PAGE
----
Competitors to Sell Safeway Brands

Discussion
Aug 08, 2008

By George Anderson

Safeway’s done pretty well with its Blackhawk Network business selling gift cards in other retailers’ stores. Now, the chain is looking to competitors to help it build its private label sales by selling its O Organics and Eating Right brands through the grocer’s Lucerne Foods division.

Other food stores looking at the Safeway brands can buy with the knowledge that each line is already field-tested. According to an article on AdAge.com, the 300-item O Organics line is expected to generate over $400 million in sales at Safeway this year. The Eating Right brand will do about half that.

James White, president of Lucerne Foods, said the two lines provide consumers with a “great-tasting, highest-quality, more-affordable option [than established organic brands], which allows for the mainstreaming of market.”

Selling at a lower point than organic brands has enabled the Safeway private label lines to overcome some of the price objections being seen in the market.

“There is a significant consumer market for organics, and I don’t think that will slow down,” said Mr. White.

Discussion Questions: Will Safeway be successful selling its house brands to other retailers? Do Safeway and the retailers buying from them risk being seen as very much alike by selling the same products? Does the sale of these products take away the differentiation that most retailers are looking to create with store brands?

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13 Comments on "Competitors to Sell Safeway Brands"


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Mark Lilien
Guest
13 years 9 months ago

What proportion of shoppers drive out of their way to seek private label brands? Most private label customers probably just compare the price to the famous brands displayed within the same location. So Safeway isn’t losing anything by selling its private label brands to other grocers, as long as the other grocers pay their bills.

Any grocer large enough to have its own private label goods probably won’t buy Safeway’s brands, unless Safeway can somehow price their goods lower than going direct. The Safeway goods have no brand equity so there’s no reason for any grocer to pay more for them.

John Fugazzie
Guest
13 years 9 months ago

The Safeway brands could work in area where they are not operating, this is not too different than the various control label houses offering a brand for small chains who don’t have the resources to build their own private label program.

I don’t see chains or operators who compete with Safeway supporting a competitor by helping to build their brand.

Michael Beesom
Guest
Michael Beesom
13 years 9 months ago
Safeway can sell O’ Organics in its stores precisely because it is a store brand. In fact, Safeway often takes a higher margin on national and regional (most organic items are regional still) organic food and grocery items in order to achieve this. Safeway likes to take a 40-50% gross margin on natural and organic dry grocery category products from suppliers. Once O’ Organics brand items go into a Raley’s (they won’t), a Ralphs (they won’t) or a Joe’s Family Market (they might), they no longer become store brands. Rather they are mass consumer brands. Gone are the advantages chains have with their stores brands–favorite shelf placement and facings, preferred end-cap display space in the stores, free feature ads in the weekly circulars, zero slotting fees…etc. Gone also is the price advantage–Safeway has to take a margin, along with building marketing and promotions costs for the brand into the margin. There’s also a brokerage fee to the food brokerage firm that will be selling the brand into the competitors, as well as making the HQ… Read more »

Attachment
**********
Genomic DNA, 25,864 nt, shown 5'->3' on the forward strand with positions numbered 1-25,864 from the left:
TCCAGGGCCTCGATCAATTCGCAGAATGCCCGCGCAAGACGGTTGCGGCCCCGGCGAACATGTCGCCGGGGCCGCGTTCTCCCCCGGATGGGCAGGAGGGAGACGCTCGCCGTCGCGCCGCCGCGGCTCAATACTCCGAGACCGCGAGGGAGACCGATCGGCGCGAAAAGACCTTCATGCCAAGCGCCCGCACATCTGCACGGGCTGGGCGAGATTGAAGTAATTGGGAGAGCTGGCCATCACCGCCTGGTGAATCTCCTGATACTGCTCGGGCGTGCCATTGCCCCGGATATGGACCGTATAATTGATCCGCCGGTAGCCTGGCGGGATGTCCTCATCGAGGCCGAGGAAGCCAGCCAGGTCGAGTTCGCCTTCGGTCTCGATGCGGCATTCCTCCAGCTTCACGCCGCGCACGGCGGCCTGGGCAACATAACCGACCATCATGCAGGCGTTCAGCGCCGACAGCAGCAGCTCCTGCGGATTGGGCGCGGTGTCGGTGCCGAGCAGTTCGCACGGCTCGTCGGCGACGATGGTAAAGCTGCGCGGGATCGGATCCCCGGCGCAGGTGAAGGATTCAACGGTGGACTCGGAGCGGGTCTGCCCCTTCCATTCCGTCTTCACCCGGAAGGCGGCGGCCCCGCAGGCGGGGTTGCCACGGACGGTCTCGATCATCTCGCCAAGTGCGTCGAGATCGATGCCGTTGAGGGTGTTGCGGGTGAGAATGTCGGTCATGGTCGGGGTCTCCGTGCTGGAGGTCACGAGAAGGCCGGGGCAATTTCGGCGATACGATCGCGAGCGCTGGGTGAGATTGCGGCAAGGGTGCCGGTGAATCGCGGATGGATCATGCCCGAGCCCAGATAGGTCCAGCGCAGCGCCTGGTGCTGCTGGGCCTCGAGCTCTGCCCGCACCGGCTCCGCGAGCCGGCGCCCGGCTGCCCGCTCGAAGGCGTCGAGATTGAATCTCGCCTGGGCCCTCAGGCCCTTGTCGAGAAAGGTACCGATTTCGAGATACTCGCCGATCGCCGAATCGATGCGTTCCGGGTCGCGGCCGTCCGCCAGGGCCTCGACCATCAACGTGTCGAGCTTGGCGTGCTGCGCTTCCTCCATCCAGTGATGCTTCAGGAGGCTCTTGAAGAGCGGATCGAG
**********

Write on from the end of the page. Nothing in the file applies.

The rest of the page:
David Biernbaum
Guest
13 years 9 months ago

Safeway will need a great salesman to be able to sell it’s own brand to competitors. The reason is that competitors also view store brands as an opportunity for points of differentiation, just as Safeway views them. Safeway’s exclusive brand is just someone else’s brand to anyone other than Safeway.

Peter Breen
Guest
Peter Breen
13 years 9 months ago

In response to David’s question about Wild Oats at Ahold: When Whole Foods first announced its acquisition of Wild Oats, CEO John Mackey wondered in public why a retailer would want to give its products to somebody else and risk losing customers to its own stores.

I can’t help but ask the same question about Safeway now. The company has established O Organics and Eating Right as strong brands that differentiate its stores from other supermarkets, Walmart, etc. Why would they risk diluting that equity by making them available elsewhere?

Even if they do make money from the venture (and assuming that direct competitors won’t be able to buy), I can’t help but feel this is a long-term, “big picture” mistake.